Progressive educator, author Theodore R. Sizer dies at 77

Dr. Sizer was often at odds with a push toward standardization.
Dr. Sizer was often at odds with a push toward standardization. (Coalition Of Essential Schools)
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By Nick Anderson
Washington Post Staff Writer
Monday, October 26, 2009

Theodore R. Sizer, 77, a leading progressive educator who promoted the creation of "essential schools" to improve public education one school at a time and who thought that teachers function best as mentors or coaches to their students, died Oct. 21 at his home in Harvard, Mass. He had colon cancer.

In a career that spanned five decades, Dr. Sizer was dean of the Harvard Graduate School of Education, headmaster at the private Phillips Academy in Andover, Mass., and chairman of Brown University's education department.

Dr. Sizer's view of education reform -- with a premium on classroom creativity, bottom-up innovation and multiple measures of student learning -- was often at odds with the movement toward state standards, achievement testing and school accountability that culminated in the 2002 No Child Left Behind law.

Dr. Sizer scoffed at public policies that elevated multiple-choice testing to central importance while neglecting the physical and academic environment of schools.

"It is a radical idea that all children grow at the same rate and in the same way and thus can thereby be accurately classified and 'graded' in narrow, standardized ways," he said in a 2002 speech.

"It is a radical idea that the power of a child's mind can be plumbed by a single test and reduced to a small clutch of numbers," Dr. Sizer said. "It is a radical idea that people of any age can learn well in crowded, noisy and ill-equipped places. It is a radical idea that serious learning can best emerge from a student's exposure to short blasts of 'delivered' content, each of less than an hour in length, and unified by no coherent set of common ideas."

Some analysts said his vision was too incremental for a nation that needed a broad educational overhaul. "I once remarked to Sizer that he was trying to clean out the Augean stables with an ice-cream scoop," education reformer Chester E. Finn Jr. wrote in 1991. "He did not disagree."

Dr. Sizer gained influence as author of a trilogy of books that explored the challenges of U.S. high schools through the eyes of a fictional English teacher named Horace Smith.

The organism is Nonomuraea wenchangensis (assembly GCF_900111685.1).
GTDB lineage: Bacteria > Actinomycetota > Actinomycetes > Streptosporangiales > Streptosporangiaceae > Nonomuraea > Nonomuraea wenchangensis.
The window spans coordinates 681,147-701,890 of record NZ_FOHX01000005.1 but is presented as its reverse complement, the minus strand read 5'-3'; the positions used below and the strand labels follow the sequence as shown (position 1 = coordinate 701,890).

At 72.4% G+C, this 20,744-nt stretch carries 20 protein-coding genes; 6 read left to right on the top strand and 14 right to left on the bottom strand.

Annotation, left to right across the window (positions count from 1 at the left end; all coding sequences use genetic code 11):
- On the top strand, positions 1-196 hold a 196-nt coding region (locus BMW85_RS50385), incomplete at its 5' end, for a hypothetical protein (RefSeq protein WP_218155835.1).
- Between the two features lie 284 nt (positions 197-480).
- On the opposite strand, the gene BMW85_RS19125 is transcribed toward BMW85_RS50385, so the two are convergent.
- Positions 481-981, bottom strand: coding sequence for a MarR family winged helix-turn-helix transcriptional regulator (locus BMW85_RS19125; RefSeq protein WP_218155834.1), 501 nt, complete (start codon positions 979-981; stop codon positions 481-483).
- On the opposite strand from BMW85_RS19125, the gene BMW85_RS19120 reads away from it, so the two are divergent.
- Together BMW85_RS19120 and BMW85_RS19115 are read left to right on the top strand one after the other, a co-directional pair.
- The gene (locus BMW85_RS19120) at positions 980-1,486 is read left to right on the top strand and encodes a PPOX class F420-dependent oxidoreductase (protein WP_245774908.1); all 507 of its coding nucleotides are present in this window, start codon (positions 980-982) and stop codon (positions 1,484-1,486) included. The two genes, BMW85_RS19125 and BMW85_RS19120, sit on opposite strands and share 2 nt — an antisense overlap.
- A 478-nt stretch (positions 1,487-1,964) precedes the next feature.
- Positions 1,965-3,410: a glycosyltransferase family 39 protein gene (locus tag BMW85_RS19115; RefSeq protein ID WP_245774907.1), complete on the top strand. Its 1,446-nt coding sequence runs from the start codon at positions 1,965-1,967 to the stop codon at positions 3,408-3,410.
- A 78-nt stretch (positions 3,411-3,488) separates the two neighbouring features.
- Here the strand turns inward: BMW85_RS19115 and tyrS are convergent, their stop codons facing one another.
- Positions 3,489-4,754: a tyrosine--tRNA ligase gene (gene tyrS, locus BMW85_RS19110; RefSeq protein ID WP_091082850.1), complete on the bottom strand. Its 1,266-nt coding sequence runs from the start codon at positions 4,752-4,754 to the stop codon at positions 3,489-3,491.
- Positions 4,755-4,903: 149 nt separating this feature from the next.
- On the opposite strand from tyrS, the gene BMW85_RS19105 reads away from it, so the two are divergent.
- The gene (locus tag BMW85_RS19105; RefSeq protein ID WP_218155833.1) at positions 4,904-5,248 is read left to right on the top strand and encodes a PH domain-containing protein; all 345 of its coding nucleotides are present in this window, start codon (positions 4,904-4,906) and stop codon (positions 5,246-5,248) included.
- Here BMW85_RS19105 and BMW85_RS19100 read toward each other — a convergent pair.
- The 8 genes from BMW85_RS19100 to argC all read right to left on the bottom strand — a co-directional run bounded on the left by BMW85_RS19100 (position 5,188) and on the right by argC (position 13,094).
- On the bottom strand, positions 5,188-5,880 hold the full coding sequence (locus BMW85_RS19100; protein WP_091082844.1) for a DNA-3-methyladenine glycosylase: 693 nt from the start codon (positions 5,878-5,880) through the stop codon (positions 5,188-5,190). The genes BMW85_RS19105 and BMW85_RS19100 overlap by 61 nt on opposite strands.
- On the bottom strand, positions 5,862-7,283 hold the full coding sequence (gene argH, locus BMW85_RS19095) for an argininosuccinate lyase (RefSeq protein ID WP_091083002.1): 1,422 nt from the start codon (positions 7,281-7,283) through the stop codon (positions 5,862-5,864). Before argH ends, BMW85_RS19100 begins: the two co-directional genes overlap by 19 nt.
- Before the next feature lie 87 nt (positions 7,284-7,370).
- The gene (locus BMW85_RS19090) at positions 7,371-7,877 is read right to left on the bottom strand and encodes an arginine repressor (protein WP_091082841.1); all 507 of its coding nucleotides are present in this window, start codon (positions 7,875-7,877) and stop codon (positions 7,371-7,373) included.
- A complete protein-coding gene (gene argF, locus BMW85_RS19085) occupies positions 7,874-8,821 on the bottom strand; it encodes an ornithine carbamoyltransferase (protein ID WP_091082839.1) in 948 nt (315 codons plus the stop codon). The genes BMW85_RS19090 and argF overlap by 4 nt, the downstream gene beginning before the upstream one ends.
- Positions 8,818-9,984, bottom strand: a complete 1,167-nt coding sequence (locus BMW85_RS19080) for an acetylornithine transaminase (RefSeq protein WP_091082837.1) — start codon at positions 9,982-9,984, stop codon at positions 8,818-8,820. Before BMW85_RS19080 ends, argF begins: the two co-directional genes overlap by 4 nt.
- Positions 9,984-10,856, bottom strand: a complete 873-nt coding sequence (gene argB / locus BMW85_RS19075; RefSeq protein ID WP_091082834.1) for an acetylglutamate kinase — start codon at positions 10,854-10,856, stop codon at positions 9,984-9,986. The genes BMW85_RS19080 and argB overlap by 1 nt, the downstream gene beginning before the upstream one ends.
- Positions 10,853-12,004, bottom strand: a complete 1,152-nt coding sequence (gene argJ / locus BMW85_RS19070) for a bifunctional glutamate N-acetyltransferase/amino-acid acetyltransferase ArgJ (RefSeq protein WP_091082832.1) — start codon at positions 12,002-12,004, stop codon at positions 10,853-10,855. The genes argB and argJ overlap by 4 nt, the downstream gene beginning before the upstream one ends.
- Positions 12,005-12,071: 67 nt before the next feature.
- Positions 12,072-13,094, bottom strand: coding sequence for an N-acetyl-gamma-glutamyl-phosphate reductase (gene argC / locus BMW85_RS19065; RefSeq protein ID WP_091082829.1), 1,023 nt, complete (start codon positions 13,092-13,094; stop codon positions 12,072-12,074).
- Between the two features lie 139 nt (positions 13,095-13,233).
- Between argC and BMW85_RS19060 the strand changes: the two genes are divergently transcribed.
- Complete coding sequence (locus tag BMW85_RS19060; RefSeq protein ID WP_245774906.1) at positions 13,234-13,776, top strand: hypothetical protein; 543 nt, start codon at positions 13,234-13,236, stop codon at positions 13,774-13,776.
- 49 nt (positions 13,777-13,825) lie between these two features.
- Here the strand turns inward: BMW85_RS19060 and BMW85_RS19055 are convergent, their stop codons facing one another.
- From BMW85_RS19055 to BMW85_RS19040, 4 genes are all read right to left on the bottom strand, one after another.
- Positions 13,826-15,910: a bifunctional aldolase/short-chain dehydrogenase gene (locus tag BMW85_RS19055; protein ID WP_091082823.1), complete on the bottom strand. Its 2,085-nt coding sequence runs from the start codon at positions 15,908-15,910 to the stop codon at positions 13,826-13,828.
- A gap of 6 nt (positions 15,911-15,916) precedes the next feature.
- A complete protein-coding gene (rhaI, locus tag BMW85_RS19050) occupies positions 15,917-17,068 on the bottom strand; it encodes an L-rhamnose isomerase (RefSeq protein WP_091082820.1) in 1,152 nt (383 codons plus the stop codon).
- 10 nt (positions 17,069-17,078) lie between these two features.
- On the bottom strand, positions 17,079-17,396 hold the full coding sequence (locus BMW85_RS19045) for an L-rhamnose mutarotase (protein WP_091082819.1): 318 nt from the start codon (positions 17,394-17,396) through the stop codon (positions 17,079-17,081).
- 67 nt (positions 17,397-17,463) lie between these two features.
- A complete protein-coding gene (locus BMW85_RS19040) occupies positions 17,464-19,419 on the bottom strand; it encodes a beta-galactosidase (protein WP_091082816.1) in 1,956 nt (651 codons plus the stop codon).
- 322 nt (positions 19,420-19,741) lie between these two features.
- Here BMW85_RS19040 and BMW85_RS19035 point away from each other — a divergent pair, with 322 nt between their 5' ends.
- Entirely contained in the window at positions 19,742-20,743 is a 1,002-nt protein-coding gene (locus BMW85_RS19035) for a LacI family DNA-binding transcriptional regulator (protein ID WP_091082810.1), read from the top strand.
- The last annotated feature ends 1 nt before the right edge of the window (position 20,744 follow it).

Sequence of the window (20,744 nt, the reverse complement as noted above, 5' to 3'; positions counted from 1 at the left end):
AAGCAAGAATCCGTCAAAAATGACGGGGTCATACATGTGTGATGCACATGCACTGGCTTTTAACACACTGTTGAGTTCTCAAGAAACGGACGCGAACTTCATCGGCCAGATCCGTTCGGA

"Horace's Compromise: The Dilemma of the American High School" was published in 1984, the year after a panel of experts issued a landmark report on the decline of schools called "A Nation at Risk." Dr. Sizer followed with "Horace's School: Redesigning the American High School" (1992) and "Horace's Hope: What Works for the American High School" (1996).

In the first book, Dr. Sizer wrote of a veteran teacher whose "compromise," according to Washington Post reviewer Dan Morgan, was his willingness to work in a profession in which there simply isn't time to do an adequate job. The teacher also deals with a typical student who does little, speaks only when spoken to, faithfully attends class and wants only to get a diploma.

"The schools Sizer describes are not blackboard jungles," wrote Morgan, who covered education for The Post. "They are, for the most part, 'nice.' They are, however, not places of serious learning. Typical of one Sizer visited was 'a place of friendly, orderly, uncontentious, wasteful triviality.' "

The book condemned the rigidity of school systems: "Hierarchical bureaucracy stifles initiative at its base," Dr. Sizer wrote, "and given the idiosyncrasies of adolescents, the fragility of their motivations, and the needs for their teachers and principals to be strong, inspiring and flexible people, this aspect of the system can be devastating."

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